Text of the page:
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updated: 11/7/2013 6:58 PM

NTSB releases preliminary report on Bolingbrook plane crash

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  • An investigator from the NTSB takes photographs of wreckage the day after a Sept. 25 plane crash in Bolingbrook.

       An investigator from the NTSB takes photographs of wreckage the day after a Sept. 25 plane crash in Bolingbrook.
    Bev Horne | Staff Photographer

 
Associated Press and ABC 7 Chicago

The National Transportation Safety Board says a small plane that crashed in September killing two people touched down multiple times on a Bolingbrook runway as it tried to land.

The preliminary report released this week by investigators says surveillance video shows the single-engine plane trying to land at Clow Airport in Bolingbrook. The plane resumed climbing, turned left then tried to descend again before hitting a tree and light pole. It eventually crashed into the parking lot about a half mile away, bursting into flames and killing the two people on board.

The small plane was attempting to land in the early evening of Sept. 25 at Clow Airport after flying in from Georgetown, Ky.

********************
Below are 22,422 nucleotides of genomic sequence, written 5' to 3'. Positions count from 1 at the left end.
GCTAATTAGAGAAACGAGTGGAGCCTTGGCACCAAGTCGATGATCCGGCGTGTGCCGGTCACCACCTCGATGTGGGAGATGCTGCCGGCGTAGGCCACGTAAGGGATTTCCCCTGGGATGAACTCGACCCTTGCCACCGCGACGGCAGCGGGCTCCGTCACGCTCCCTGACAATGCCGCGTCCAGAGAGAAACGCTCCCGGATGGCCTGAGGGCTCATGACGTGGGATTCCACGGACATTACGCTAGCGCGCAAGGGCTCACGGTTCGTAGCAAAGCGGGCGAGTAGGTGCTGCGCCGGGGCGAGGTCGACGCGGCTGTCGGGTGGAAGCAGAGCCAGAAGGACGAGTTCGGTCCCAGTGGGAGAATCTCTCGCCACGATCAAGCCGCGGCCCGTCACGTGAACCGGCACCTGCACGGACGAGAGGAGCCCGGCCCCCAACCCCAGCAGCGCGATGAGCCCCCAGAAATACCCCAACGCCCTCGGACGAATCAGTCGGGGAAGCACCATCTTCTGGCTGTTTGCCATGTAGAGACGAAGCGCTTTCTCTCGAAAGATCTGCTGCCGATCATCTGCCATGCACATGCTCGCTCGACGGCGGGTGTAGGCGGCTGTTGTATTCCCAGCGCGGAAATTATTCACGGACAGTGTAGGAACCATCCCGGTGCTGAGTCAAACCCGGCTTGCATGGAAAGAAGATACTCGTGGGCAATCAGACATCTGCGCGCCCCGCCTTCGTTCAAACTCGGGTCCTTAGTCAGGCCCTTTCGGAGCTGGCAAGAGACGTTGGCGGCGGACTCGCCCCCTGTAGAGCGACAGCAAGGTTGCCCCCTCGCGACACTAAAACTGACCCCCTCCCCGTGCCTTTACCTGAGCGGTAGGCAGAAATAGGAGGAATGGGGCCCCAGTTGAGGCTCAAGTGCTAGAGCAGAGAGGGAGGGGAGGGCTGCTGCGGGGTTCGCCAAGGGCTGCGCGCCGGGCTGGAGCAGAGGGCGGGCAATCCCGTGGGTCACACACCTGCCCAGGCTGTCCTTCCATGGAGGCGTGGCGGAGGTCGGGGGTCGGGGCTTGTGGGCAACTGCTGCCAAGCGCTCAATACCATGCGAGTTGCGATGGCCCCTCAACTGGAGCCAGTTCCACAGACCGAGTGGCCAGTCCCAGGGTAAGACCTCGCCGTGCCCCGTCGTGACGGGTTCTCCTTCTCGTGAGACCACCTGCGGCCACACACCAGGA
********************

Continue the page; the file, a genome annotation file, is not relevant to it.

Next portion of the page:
Surgeon Narayan Venguswamy, known as Dr. Vengu at Georgetown Community Hospital in Kentucky, was the pilot. He had been badly burned and later died at a hospital. His wife, Jay, was pronounced dead on the scene.

Pilot Howard McIntyre, who landed at Clow three hours before the crash, told ABC 7 News that the combination of an aborted landing and a crosswind can make for tricky flying.

"As you pull up, the wind kind of pushes you down a little bit so you really have to watch and make sure you have a good rate of climb," McIntyre said.

The charred remains of the single engine Cirrus SR-20 were removed from the scene the next day and taken to a secure location. The NTSB says this type of aircraft does not have a so-called black box -- a flight data recorder -- and the fire impacted the investigation.

"It does become somewhat more difficult because we have less airplane, but we can still get what we need," said Josh Lindberg of the NTSB.

Investigators are looking into whether the plane ran out of space on the runway.

The plane was built in 2004 and recertified as airworthy a little more than 18 months ago.

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